A US federal judge has told Big Content to sling its hook in its latest attempt to bring in copyright trolling campaigns.
Several copyright holders tried to get ISPs to hand over the identifying information of numerous customers without actually filing copyright lawsuits against them - on the basis that it was all part of a conspiracy.
The litigators are trying to get around the fact that judges aren't happy with allowing mass lawsuits, so what they are doing is taking one internet user to court but using that lawsuit as a pretext to subpoena other defendants who had participated in the same BitTorrent swarm.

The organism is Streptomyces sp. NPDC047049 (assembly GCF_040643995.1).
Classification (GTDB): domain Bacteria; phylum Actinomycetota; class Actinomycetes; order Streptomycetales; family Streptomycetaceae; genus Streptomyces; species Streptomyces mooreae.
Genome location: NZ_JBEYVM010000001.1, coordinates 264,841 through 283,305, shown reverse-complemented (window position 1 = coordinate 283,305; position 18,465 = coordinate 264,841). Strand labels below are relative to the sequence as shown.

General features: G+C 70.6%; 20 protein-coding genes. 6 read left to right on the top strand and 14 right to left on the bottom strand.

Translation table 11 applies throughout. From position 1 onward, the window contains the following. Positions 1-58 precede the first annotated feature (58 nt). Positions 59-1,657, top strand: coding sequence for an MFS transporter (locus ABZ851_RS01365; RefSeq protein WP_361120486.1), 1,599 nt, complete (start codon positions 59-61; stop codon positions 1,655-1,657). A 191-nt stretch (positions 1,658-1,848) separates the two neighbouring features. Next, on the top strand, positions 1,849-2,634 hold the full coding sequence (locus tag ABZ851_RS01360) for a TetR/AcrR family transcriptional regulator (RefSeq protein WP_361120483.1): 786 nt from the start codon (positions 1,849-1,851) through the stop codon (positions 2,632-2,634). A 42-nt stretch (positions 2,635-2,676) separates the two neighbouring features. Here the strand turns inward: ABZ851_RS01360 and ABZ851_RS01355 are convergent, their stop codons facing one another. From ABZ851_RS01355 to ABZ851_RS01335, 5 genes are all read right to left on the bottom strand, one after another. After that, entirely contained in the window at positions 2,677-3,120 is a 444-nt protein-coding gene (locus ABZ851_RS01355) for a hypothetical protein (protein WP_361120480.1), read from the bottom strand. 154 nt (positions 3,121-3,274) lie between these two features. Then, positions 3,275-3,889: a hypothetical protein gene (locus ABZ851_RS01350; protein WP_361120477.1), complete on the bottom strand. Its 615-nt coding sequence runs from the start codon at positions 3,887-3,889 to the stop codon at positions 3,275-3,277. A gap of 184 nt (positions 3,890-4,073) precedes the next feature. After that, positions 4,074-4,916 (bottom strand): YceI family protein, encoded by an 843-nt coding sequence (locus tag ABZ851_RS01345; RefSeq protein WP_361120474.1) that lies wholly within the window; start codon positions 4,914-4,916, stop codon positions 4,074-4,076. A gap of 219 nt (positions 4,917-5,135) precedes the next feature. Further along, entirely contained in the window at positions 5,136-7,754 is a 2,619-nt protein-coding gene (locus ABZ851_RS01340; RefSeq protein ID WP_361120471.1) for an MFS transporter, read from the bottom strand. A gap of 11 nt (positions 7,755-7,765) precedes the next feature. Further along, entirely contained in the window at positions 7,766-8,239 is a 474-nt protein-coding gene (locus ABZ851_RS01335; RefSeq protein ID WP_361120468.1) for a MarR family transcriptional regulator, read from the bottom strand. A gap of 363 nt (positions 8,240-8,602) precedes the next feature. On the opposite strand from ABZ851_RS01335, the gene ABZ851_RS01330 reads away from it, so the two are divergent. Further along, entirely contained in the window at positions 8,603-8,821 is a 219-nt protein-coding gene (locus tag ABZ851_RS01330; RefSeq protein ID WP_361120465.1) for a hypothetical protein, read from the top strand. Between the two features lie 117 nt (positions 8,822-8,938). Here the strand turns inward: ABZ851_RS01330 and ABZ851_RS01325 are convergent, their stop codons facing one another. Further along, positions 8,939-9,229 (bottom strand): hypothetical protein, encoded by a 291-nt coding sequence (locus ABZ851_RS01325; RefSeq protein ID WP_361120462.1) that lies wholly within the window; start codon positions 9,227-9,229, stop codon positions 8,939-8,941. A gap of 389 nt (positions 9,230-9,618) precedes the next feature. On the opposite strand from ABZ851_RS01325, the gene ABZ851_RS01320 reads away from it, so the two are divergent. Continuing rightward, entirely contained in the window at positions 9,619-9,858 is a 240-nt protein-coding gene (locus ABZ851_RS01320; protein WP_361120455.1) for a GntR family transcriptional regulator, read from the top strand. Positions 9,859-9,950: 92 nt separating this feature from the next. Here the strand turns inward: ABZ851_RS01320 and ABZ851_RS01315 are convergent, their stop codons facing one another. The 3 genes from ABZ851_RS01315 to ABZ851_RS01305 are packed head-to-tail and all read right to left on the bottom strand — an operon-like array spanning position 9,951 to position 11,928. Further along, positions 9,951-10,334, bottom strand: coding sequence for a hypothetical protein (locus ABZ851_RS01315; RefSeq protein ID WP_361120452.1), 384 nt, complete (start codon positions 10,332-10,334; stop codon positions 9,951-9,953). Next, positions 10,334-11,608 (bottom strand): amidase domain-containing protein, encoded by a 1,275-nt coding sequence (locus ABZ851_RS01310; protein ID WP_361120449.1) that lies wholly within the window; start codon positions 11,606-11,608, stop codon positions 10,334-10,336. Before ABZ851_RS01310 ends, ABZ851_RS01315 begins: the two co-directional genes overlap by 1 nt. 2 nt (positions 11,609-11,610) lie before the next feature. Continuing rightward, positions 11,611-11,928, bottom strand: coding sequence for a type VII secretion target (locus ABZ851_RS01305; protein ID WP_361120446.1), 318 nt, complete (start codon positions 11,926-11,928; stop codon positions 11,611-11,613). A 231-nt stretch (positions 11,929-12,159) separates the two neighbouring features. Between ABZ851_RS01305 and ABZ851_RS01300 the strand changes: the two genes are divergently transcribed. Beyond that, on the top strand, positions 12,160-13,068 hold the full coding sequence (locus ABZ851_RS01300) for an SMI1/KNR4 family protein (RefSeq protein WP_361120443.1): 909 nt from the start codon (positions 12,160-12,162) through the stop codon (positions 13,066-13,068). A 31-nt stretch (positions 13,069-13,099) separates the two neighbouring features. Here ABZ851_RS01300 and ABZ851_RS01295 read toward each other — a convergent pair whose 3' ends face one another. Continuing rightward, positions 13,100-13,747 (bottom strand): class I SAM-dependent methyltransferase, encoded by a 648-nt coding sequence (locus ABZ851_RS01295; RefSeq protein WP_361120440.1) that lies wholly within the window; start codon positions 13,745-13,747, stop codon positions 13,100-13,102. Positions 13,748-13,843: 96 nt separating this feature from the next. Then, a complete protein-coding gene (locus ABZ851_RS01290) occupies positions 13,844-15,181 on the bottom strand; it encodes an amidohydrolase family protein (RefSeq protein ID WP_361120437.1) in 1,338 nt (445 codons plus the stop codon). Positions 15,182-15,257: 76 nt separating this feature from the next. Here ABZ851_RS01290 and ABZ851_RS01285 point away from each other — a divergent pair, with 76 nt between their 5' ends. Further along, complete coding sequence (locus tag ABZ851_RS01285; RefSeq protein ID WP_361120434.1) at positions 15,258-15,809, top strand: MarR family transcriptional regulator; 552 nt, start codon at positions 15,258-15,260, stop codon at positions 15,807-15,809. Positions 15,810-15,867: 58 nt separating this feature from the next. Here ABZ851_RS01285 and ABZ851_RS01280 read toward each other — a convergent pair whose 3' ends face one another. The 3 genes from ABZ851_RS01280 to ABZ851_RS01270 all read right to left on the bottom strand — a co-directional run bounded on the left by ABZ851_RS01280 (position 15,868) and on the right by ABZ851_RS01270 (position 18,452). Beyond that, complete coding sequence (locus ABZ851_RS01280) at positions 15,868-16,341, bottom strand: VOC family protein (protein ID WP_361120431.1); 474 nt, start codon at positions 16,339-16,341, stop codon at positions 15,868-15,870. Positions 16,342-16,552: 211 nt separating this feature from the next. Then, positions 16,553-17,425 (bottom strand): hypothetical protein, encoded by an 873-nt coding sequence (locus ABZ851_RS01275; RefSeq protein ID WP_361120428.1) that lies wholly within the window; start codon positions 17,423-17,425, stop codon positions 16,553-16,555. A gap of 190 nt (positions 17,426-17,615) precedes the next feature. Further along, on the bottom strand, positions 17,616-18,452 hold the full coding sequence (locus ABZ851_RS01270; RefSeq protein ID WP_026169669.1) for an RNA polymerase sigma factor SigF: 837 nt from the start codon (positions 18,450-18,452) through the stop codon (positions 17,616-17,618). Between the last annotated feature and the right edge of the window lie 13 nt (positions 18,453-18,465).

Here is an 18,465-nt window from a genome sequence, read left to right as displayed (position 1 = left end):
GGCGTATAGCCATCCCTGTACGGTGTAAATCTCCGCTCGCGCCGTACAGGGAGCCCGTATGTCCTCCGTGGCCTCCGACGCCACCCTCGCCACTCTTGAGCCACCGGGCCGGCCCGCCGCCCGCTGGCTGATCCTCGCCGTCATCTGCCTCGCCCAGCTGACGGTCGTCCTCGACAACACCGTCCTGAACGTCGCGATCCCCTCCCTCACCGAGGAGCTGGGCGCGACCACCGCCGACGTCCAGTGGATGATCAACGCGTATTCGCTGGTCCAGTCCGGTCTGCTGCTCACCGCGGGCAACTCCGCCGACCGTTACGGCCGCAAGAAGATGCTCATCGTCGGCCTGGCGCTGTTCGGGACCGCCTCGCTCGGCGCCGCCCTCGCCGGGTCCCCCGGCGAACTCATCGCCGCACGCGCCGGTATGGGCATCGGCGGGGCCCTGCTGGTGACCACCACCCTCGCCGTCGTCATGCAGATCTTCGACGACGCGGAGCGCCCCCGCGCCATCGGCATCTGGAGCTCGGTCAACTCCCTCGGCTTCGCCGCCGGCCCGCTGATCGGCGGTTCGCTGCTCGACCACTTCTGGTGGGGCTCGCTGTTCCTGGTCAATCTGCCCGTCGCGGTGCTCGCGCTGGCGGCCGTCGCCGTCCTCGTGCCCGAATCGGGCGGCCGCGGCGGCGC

The plaintiffs in these lawsuits claim that the other users had participated in a "conspiracy" to assist one another in distributing particular copyrighted works.
James Holderman of the Northern District of Illinois raised his eyebrow in disgust at this trick, saying that it was trying to get around the "stiffening judicial headwind."
He said that conspiracy charges require evidence of an agreement among the purported conspirators and the fact tht several BitTorrent users' computers communicated with one another does not constitute a conspiracy among the users.
Holderman pointed out that BitTorrent users remain anonymous to other BitTorrent users, and have no connection to them beyond the mere fact that they downloaded the same file.
Ars Technica pointed out that judges are starting to get a bit antsy at the copyright trolls - and if they had any sense they would pack it in.